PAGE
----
Lifting Life Out of Me

Image by Jennifer Christensen


when you have long dark hair you leave traces of your self everywhere. your hair becomes a falling map, dropping into the cracks of side walks and cracks of borders. you lose yourself strand by strand and witness how even thin threads are enough for many to trip on. not everyone likes long dark hair. long dark hair isn’t like long blond hair. it isn’t like long white hair. it is like long dark hair. it’s bold enough to hit back at whiteness and catch people’s eyes. people tend to look down a lot. do they think the ground can offer them a safer passage? do they think that if they don’t see then they won’t be seen? well fallen hair is here to tell you that you will be seen. i see how people look at my fallen hair as they look at the ground as they look for safe passage. i see how i spend hours of months of years sweeping my room and sweeping my bathroom and sweeping my hair away from sight. i have learned many ways to sweep parts of me out of sight. my body, i sweep under long sleeves and layers. my second language, i sweep under laugher and strategic sampling. my insecurity, i sweep under silence and reign checks. my arrogance, i sweep under fake nods and quick turn arounds. my childhood, i break into pieces and offer the crumbs. my desire, i let burn inside of me and call myself tanned. when you are a girl with long dark hair you learn to sweep at a young age. when i was in fourth grade the topic of my parent teacher conference was my lack of hair brushing. i guess i was a good enough student that there was time to discuss this. when you have curly hair and free spirit and an international school playground you also have fourth grade ignorance of white power and white beauty you let your hair go through the wind generated by your feet chasing other fourth graders in tag. other fourth graders who are your friends then, then turn back into other fourth graders when you move far away. soon you are in sixth grade and your hair tags you as ethnic. who the fuck isn’t ethnic? one year you are told you have dandruff and one year you wear bandanas as a head scarf and feel almost strong enough to go to school everyday. one year you wear bandanas as a head scarf and will your sideburns to retract into them. one year turns into six years and there are many days where you too look at the ground and look for safe passage. there are many days when you feel your head explode and you pretend to hold it together with a bandana. there are many days where nights keep coming but people don’t. there are many days where you don’t fit into your closet or your room or your home or your remaining family or your school or your city or the new country. there are many days. but your hair keeps growing and after seasons of panic attacks that bulldoze your body from the inside and fear fests that claim your heart from your chest and plans of jumping that you learn to hide from your elders – you realize you can cut your hair. it doesn’t have to just fall whenever it wants for whoever it wants. it is your fucking hair and you can cut it. so you cut it. you cut it and it give it away and you feel like you’ve lost a body part but gained fresh breath. you have short dark hair now and the map that you’ve been weaving slows down enough for you to look up once for every step that you look down. long dark hair has left but clearer vision has come.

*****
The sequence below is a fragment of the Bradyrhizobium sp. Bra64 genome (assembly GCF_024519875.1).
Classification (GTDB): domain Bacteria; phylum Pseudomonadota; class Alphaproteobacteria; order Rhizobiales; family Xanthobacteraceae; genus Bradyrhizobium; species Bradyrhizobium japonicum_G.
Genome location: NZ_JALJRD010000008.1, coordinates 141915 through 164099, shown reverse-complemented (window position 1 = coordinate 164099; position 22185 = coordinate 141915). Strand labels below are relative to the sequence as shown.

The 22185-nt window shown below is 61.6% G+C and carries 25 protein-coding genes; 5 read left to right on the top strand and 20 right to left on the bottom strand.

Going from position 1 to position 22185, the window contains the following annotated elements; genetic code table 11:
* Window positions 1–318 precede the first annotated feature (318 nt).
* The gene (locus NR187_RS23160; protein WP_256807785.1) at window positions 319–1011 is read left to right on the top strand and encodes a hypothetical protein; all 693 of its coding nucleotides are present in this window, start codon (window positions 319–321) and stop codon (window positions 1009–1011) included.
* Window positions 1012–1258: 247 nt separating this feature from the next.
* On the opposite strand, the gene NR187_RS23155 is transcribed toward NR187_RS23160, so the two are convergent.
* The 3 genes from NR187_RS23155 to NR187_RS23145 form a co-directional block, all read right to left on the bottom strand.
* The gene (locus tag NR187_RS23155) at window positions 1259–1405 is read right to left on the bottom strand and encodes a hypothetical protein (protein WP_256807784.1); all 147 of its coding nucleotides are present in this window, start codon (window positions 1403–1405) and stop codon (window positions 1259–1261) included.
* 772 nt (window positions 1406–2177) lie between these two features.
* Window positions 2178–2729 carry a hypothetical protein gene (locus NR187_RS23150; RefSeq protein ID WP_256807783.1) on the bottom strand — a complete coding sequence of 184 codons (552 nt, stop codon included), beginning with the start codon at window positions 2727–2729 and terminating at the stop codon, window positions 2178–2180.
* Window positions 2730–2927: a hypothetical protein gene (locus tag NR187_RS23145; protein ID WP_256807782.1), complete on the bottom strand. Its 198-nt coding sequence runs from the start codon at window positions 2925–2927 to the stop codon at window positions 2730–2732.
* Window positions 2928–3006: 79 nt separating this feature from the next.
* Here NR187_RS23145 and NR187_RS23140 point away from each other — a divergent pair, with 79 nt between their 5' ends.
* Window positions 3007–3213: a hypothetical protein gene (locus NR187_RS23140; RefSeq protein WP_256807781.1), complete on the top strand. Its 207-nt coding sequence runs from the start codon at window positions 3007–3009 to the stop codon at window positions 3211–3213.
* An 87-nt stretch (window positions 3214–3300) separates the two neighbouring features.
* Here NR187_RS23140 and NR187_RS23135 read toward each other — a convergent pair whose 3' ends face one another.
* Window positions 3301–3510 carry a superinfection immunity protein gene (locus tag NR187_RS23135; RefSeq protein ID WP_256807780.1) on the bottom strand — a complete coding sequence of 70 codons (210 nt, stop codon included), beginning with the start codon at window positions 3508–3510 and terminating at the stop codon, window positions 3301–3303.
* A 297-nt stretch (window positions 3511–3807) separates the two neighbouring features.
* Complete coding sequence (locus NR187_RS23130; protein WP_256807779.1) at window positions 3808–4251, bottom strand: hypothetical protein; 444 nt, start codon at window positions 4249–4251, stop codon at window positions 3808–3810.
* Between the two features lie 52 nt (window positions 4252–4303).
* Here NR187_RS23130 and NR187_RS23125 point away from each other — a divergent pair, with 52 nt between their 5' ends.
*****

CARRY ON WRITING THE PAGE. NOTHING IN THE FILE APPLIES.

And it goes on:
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i can not be there and be here and be child and be seen. i can not be yesterday and be tomorrow and be timeless. i can not be quiet and be loud and be voiceless. i can not be a liar and be honest and be pure. i can not be english and be farsi and be without language. i can not be closed and be open and be me. i can not be yours and be mine and be woman. i can not be water and be fire and be growing. i can not be pictures and be numbers and be complete. i can not be she and be he and be me. i can not be morning and be evening and be awake. i can not be walking and be running and be still. i can not be speed and be sound and be felt. i can not be cut and be canvas and be antique. i can not be clean and be dirt and be dry. i can not be sleep and be rising and be lean. i can not be be be be me.



Sa Fa is a twenty four year old poet who comes from multiple countries and multiple realities. She writes about the way she flows in the world and the things she gets caught up on now and then. Her writing brings together personal memories with conversations about resistance, self and community love, empowerment and life lived outside of categories. You can learn more about her and her offerings at and follow her on .

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